Did the Crash Spook China?

Question: Is China trying to mimic the economic rise of its East Asian neighbors?

Edward Tse:  Actually as China started this economic reform back in the late ‘70s, you know, China was looking out to other economies to try to sort of learn from other economies about experiences and so on, because China was really struck about how backward China was compared to the rest of the world, so the first series of economy studies China tried to learn from were Hong Kong, Taiwan, Singapore, the so called tiger states and they you know they learned something and then the next stage of countries that you know the Chinese were trying to learn from were Korea, Japan, you know, the so-called East Asian model, and then the first stage was you know many of the western countries, the western European countries, America and so on and the Chinese were just, you know, very curious about what can work and not work.  And of course, you know, every of these markets or countries or economies are very different because the context are very different.  China is huge.  China is, you know, in a way, you know, to start with a very low base, so how can China sort of accelerate this process, so China would need to learn from the very best from the rest of the world and I say that you know China has picked up very different things from different economies in the whole process of learning from these various economies, but one thing that is in a way is also quite shocking to the Chinese was what happened in the global financial crisis back in the late…2008, and to the Chinese, you know, the abrupt collapse of the financial system and the collapse of many corporations in the west was a major shock to the Chinese, so it leaves some questions for the Chinese of you know what is actually the best operating model.  I don’t think the Chinese also have figured it out, but we certainly have learned a lot during this process.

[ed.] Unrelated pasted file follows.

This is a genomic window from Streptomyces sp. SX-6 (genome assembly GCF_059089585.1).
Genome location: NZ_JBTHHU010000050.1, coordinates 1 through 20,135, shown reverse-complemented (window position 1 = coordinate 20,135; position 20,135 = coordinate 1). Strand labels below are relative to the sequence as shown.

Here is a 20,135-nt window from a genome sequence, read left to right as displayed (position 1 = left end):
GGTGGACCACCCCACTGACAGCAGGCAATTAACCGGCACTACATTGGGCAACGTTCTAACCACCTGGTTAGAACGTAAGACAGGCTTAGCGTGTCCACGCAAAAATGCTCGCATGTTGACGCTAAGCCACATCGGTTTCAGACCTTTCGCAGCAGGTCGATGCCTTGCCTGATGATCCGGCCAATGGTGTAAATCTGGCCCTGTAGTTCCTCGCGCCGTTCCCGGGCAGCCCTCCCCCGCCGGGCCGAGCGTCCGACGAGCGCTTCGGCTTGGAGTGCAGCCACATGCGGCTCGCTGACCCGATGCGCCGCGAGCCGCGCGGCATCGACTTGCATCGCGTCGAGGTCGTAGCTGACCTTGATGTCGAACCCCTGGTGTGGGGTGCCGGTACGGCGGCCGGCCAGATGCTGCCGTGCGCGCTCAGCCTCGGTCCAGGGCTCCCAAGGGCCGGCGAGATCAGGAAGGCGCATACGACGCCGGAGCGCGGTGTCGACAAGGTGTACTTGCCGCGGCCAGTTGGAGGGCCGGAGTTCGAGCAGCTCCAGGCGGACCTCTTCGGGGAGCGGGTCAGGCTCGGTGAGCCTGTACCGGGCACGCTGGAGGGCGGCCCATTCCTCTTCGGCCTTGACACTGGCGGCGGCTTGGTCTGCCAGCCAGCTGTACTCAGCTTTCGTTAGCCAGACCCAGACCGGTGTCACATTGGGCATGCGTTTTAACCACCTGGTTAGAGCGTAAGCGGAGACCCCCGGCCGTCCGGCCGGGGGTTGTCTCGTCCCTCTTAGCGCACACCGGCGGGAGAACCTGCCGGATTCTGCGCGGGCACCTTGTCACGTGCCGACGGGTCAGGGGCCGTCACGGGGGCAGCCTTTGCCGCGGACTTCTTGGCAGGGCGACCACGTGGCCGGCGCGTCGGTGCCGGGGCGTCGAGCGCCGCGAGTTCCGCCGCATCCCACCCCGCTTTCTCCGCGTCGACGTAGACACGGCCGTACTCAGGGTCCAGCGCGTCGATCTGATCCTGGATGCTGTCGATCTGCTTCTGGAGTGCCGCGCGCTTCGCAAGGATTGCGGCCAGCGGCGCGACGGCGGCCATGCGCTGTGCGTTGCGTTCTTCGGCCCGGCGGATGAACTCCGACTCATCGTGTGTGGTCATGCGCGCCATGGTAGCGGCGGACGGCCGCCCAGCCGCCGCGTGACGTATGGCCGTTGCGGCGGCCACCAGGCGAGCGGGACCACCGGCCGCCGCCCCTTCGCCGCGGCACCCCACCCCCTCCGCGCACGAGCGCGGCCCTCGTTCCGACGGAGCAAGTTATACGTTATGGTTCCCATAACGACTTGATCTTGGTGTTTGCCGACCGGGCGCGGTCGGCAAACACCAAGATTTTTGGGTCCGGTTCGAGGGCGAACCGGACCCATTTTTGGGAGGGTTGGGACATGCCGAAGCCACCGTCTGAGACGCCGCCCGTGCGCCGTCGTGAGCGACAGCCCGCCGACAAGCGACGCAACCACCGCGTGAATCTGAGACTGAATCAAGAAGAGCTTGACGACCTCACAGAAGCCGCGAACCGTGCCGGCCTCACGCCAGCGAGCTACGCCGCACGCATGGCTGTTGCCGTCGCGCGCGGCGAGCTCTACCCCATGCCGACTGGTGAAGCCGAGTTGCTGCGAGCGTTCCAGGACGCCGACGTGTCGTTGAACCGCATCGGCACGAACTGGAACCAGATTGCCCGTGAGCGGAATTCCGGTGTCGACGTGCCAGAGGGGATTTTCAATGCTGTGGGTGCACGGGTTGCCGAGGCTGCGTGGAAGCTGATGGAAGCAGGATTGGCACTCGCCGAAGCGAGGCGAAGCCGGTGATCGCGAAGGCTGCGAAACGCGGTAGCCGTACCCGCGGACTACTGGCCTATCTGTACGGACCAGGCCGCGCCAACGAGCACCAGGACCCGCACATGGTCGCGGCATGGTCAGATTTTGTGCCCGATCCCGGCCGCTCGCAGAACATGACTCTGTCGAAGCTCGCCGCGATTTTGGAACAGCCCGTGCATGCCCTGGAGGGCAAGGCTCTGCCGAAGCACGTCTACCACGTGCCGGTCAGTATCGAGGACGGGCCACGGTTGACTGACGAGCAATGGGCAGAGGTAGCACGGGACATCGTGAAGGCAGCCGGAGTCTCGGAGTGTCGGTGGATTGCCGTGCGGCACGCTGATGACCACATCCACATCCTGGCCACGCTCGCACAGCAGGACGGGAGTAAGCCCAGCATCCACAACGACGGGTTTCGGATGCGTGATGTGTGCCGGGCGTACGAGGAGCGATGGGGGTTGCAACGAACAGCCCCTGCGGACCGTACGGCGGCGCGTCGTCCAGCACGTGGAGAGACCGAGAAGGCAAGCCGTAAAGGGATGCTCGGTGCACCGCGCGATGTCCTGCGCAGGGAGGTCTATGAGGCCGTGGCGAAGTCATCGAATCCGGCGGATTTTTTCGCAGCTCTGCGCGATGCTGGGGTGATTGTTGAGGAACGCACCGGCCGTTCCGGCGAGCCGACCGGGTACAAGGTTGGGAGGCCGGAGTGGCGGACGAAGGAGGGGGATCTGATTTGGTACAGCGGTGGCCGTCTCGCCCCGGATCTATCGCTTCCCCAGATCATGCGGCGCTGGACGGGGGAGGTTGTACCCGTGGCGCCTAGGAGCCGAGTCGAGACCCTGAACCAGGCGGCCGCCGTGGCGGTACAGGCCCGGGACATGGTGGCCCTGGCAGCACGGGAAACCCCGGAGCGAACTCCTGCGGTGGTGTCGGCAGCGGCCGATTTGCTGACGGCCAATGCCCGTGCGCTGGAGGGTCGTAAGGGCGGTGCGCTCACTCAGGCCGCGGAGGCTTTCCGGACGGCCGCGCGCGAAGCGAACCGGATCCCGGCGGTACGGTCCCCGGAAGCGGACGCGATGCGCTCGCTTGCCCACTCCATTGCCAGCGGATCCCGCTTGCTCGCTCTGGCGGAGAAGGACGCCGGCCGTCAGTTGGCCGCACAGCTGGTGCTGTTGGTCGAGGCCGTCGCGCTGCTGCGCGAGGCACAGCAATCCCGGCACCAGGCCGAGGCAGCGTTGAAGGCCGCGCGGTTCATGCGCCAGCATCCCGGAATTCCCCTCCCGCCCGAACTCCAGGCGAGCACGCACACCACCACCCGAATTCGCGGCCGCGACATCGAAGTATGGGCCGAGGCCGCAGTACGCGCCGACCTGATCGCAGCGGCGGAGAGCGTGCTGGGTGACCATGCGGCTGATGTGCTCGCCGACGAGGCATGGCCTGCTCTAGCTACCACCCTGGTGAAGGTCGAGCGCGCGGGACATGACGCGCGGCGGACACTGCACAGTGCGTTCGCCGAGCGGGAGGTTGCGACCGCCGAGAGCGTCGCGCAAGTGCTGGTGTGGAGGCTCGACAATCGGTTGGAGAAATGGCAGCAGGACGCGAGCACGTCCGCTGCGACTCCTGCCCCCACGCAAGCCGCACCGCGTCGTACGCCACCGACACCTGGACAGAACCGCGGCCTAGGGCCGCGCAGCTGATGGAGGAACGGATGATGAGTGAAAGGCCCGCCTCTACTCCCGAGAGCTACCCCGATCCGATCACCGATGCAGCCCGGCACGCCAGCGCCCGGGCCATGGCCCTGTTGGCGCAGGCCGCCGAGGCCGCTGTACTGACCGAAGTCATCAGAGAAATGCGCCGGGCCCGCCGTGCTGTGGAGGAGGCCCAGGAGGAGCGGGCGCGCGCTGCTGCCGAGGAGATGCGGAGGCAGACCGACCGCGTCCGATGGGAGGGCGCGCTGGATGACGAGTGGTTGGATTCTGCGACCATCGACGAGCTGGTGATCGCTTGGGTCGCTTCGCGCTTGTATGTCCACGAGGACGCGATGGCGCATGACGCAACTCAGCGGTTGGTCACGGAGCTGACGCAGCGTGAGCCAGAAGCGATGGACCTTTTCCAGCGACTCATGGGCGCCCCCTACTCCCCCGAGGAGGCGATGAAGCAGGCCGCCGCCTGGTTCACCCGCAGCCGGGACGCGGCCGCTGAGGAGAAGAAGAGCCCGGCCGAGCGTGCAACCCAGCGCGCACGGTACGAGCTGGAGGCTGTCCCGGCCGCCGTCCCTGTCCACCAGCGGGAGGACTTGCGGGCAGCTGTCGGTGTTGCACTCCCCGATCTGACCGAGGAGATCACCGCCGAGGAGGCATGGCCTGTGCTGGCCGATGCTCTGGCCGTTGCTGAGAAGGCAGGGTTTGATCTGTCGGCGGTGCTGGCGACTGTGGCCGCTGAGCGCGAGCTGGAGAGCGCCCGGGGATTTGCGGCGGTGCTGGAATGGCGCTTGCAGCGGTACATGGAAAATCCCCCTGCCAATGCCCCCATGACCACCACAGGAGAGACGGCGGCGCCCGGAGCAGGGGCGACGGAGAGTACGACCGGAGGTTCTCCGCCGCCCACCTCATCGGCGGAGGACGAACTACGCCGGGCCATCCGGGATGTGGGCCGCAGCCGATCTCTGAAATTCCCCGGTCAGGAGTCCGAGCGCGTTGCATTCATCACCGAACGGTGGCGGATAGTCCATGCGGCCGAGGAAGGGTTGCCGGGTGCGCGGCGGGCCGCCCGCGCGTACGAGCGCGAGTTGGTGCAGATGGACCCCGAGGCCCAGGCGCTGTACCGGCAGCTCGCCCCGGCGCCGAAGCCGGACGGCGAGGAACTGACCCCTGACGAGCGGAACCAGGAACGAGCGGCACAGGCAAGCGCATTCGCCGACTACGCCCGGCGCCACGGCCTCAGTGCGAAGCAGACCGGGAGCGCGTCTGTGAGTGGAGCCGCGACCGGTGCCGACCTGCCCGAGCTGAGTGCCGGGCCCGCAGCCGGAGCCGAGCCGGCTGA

The financial meltdown caught China off guard—and may make the country hesitate to follow Japan and other East Asian neighbors into full-fledged capitalism.

Related Articles

How schizophrenia is linked to common personality type

Both schizophrenics and people with a common personality type share similar brain patterns.

(shutterstock)
Mind & Brain
  • A new study shows that people with a common personality type share brain activity with patients diagnosed with schizophrenia.
  • The study gives insight into how the brain activity associated with mental illnesses relates to brain activity in healthy individuals.
  • This finding not only improves our understanding of how the brain works but may one day be applied to treatments.
Keep reading Show less

Human skeletal stem cells isolated in breakthrough discovery

It's a development that could one day lead to much better treatments for osteoporosis, joint damage, and bone fractures.

Image: Nissim Benvenisty
Surprising Science
  • Scientists have isolated skeletal stem cells in adult and fetal bones for the first time.
  • These cells could one day help treat damaged bone and cartilage.
  • The team was able to grow skeletal stem cells from cells found within liposuctioned fat.
Keep reading Show less

How exercise helps your gut bacteria

Gut bacteria play an important role in how you feel and think and how well your body fights off disease. New research shows that exercise can give your gut bacteria a boost.

National Institutes of Health
Surprising Science
  • Two studies from the University of Illinois show that gut bacteria can be changed by exercise alone.
  • Our understanding of how gut bacteria impacts our overall health is an emerging field, and this research sheds light on the many different ways exercise affects your body.
  • Exercising to improve your gut bacteria will prevent diseases and encourage brain health.
Keep reading Show less